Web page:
A day after he was arrested on suspicion of official misconduct, former Wapato City Administrator Juan Orozco is a free man.
Yakima County Superior Court Judge Douglas Federspiel ruled that there was no factual basis for Orozco’s arrest Tuesday by Yakima County sheriff’s detectives. He made his ruling during Orozco’s preliminary appearance in the Yakima County jail’s basement courtroom Wednesday.
Orozco was released later in the afternoon. He smiled as he walked out of the courtroom.
“There may be a fact in there, but I have been deprived of the source,” Federspiel said of the probable-cause affidavit, the document filed by detectives explaining the reason for arresting someone. “Many of the statements that are in here are conclusory statements.”
It was a ruling that disappointed some of the Wapato residents who came to the preliminary hearing Wednesday afternoon.
“As soon as (Federspiel) said that we have no probable cause, I started shaking my head,” said Frances Ayres, a Wapato resident who is running for City Council. “We were so excited yesterday.”
Orozco was arrested by sheriff’s deputies Tuesday on suspicion of illegally arranging for his appointment as city administrator when he was mayor, as well as allegedly pocketing $100 that was donated for a city festival.
Greg Scott, Orozco’s attorney, said Federspiel’s ruling was appropriate.
Yakima County Prosecuting Attorney Joe Brusic said his office and detectives will continue their investigation.
“This is not an exoneration. This is allowing us to get further information, obtain further facts that could allow us to go back to the court and obtain probable cause,” Brusic said in an interview at his office.
Elected mayor in 2017, Orozco resigned Aug. 31, 2018. His successor, Dora Alvarez-Roa, immediately appointed him to the newly created administrator’s position, with a salary of $95,000.
Sheriff’s detectives allege that Orozco arranged the appointment for his own personal benefit, which constitutes official misconduct, based on the finding of the state auditor’s office.
But Federspiel said the affidavit offered him no independent facts that allowed him to determine if Orozco’s arrest on the felony charge was justifiable.
“I am not going to allow the state auditor to do my job and determine probable cause,” Federspiel said. “They may not be in the best position to determine probable cause.”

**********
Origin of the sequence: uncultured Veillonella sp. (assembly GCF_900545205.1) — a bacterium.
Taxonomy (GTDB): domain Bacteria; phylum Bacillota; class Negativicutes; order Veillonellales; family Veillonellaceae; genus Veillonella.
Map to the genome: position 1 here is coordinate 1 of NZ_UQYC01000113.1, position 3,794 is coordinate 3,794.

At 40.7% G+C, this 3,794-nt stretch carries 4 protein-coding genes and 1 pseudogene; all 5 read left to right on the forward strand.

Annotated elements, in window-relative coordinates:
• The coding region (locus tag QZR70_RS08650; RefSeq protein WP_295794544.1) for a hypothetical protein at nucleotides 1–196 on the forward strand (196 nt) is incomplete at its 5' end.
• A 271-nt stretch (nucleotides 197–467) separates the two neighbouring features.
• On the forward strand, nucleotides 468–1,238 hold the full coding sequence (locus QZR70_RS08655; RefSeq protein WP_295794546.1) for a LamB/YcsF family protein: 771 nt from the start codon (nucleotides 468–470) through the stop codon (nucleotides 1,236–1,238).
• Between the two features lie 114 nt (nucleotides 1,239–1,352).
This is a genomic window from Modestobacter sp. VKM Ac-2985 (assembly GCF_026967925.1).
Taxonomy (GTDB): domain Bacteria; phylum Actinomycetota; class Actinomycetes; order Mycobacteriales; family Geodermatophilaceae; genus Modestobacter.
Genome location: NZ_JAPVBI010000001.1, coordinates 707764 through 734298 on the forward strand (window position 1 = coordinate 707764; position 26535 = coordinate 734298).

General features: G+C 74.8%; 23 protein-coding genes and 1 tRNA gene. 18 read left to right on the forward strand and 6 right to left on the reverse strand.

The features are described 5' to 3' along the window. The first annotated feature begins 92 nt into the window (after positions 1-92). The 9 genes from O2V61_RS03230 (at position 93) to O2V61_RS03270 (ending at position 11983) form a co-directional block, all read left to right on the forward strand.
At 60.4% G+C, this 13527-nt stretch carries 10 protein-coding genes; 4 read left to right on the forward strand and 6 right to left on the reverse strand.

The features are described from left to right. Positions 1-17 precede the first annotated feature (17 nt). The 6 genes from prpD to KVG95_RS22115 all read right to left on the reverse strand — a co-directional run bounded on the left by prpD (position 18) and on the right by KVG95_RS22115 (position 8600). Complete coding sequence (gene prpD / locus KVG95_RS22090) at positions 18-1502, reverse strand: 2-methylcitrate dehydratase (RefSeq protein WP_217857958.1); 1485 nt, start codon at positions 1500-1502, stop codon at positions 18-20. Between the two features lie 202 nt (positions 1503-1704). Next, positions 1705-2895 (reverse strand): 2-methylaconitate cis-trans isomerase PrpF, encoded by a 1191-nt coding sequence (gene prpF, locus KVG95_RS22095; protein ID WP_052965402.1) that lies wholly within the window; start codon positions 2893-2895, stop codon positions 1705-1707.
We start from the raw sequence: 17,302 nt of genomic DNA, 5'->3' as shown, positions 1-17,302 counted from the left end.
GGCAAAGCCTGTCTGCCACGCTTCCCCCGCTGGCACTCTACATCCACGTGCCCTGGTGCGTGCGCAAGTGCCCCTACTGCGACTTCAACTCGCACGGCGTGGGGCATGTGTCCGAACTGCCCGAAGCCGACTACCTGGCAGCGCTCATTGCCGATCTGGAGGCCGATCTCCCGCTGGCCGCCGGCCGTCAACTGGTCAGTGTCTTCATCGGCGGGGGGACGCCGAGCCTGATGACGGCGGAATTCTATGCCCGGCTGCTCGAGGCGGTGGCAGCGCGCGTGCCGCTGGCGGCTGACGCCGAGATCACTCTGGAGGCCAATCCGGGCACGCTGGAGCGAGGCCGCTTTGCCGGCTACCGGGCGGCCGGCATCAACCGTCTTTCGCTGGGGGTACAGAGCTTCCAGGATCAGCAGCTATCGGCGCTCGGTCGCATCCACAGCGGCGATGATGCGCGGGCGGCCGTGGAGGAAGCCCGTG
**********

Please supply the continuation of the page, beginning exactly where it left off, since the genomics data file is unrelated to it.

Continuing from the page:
As for the allegation that Orozco pocketed money donated to the city, Federspiel said he could find no basis for the information provided.
“The statements are not premised on the knowledge of the author or premised on the accounts of others or an informant,” Federspiel said.
The affidavit cites interviews with two city employees who were connected to the Oct. 4, 2018, incident.
At that time, a local business owner came in to Wapato City Hall to donate $100 toward the Harvest Festival, the affidavit said. Instead of entering the donation into the city’s accounting system, Orozco directed then-City Clerk Cindy Goodin to instead type up a receipt for the donor, stating that the money was going to the festival, the affidavit said.
However, Goodin told detectives that Orozco took the cash, saying he was going to give it to then-Clerk/Treasurer Robin Cordova to reimburse her for money she spent on the festival, the affidavit said.
Goodin told investigators she was responsible for the festival that year and was not aware of Cordova spending any money on the festival, the affidavit said. Also, Goodin told detectives that Orozco’s actions went against the city’s accounting procedures, the affidavit said.
When contacted by detectives, Cordova said she never spent her own money on the festival, and that Orozco never gave her any money, the affidavit said.
The business owner provided the receipt during the investigation, the affidavit said.
Washington state auditors found no record of cash deposits being made to any city bank accounts or recorded in the city’s accounting systems, according to the affidavit.
Cordova and Goodin were subsequently fired and are currently suing the city for wrongful termination, intimidation and harassment.
Brusic earlier said that concerns Orozco might leave the area prompted his arrest.
“There’s always a risk of flight in every felony case,” Brusic said. “We always pay attention to that, as well as public safety. It is our biggest concern as law enforcement. But I know he has family here, and that is a factor as to whether there may be a flight risk.”
Brusic said he reviewed the probable cause affidavit before the arrest, and believed that there was cause to bring Orozco in. But he said it was the judge who decides whether the evidence supports an arrest.
Federspiel defended his decision from the bench, telling audience members that his decision was based solely on the law and not politics or emotion.
“I am trying to be disciplined in my application of the law. I don’t rubber-stamp either side,” Federspiel said.
“I would do the same for the powerful and influential, as well as for those without power or influence. That is something you want from someone sitting on the bench.”
Orozco resigned in July and agreed to waive any severance as part of an agreement with the state Attorney General’s Office. Attorney General Bob Ferguson sued the city, alleging Orozco’s “scheme” to be appointed administrator violated the code of ethics for municipal employees and the Open and Public Meetings Act.
The city settled that lawsuit earlier this week.
Alvarez-Roa, Wapato’s mayor, could not be reached for comment. The state Attorney General’s Office didn’t immediately comment.
Officials at the state Auditor’s Office said they completed their work in Wapato and can’t comment on the legal proceedings.